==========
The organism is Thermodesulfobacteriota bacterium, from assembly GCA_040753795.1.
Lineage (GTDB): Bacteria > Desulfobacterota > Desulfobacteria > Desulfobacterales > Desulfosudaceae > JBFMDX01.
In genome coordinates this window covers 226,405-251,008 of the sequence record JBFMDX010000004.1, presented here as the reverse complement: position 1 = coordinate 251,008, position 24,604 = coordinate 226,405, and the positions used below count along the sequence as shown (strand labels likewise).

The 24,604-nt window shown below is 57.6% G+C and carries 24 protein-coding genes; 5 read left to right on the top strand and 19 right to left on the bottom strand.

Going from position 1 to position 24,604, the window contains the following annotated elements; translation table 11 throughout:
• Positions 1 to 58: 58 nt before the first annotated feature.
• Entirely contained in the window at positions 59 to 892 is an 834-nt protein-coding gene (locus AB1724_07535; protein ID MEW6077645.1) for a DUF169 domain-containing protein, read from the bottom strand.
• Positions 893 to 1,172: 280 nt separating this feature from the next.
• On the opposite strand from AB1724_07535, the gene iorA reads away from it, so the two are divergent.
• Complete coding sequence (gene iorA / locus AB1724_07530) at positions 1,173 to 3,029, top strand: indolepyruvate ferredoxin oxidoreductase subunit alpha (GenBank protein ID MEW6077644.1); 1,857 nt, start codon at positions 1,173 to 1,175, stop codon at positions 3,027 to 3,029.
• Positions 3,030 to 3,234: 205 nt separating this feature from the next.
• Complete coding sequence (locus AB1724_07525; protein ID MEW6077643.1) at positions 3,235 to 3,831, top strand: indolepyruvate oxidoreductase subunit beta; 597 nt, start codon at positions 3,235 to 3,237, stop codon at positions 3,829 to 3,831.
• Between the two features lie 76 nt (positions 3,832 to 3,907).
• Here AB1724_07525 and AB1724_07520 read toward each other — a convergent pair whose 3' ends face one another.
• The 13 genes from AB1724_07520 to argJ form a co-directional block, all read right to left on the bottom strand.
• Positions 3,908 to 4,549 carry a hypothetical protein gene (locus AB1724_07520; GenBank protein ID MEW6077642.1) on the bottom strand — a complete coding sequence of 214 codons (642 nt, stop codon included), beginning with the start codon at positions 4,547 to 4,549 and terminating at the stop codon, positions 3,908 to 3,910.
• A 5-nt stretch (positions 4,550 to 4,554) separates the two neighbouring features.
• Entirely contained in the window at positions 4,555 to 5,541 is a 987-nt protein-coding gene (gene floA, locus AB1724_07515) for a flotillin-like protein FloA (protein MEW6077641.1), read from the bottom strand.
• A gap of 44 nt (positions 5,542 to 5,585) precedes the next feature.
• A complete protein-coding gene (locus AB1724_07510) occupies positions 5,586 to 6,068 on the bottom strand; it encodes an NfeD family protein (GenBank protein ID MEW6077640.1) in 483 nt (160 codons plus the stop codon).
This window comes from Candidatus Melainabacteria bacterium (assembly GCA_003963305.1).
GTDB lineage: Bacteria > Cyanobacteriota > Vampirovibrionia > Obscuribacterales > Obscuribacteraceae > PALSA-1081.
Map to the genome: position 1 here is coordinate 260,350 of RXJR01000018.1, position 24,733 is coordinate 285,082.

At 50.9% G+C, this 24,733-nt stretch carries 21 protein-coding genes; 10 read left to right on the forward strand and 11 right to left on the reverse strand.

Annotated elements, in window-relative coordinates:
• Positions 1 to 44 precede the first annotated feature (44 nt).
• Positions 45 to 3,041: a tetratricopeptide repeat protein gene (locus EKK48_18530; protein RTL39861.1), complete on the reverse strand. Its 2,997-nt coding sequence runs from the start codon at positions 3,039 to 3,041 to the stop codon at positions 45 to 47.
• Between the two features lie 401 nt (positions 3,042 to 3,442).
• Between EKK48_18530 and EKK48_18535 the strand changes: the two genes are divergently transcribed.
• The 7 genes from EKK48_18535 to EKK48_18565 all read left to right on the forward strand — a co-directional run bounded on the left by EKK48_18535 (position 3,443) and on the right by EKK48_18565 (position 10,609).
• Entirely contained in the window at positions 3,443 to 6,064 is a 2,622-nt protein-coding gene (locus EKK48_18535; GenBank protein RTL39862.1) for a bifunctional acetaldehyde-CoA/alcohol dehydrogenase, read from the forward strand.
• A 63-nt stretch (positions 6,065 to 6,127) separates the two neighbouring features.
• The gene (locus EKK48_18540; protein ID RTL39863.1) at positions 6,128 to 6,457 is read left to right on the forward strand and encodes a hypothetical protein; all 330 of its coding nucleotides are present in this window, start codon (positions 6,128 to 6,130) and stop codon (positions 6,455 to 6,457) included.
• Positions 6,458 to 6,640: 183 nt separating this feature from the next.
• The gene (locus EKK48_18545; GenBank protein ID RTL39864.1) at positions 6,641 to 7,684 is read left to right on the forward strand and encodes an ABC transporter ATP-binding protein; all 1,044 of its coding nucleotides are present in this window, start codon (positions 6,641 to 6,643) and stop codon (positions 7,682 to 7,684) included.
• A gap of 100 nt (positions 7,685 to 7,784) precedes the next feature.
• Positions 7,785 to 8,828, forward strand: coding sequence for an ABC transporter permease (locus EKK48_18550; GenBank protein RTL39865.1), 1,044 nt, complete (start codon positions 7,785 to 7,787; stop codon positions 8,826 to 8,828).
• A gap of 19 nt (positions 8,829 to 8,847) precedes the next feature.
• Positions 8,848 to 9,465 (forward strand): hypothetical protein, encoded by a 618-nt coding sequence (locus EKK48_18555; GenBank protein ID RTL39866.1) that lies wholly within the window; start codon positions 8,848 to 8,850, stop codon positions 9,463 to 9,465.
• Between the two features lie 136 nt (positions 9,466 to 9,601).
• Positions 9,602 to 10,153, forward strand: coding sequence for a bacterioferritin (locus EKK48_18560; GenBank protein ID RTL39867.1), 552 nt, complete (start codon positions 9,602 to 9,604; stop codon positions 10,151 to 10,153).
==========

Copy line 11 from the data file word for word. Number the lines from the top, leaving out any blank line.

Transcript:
• Positions 3,030 to 3,234: 205 nt separating this feature from the next.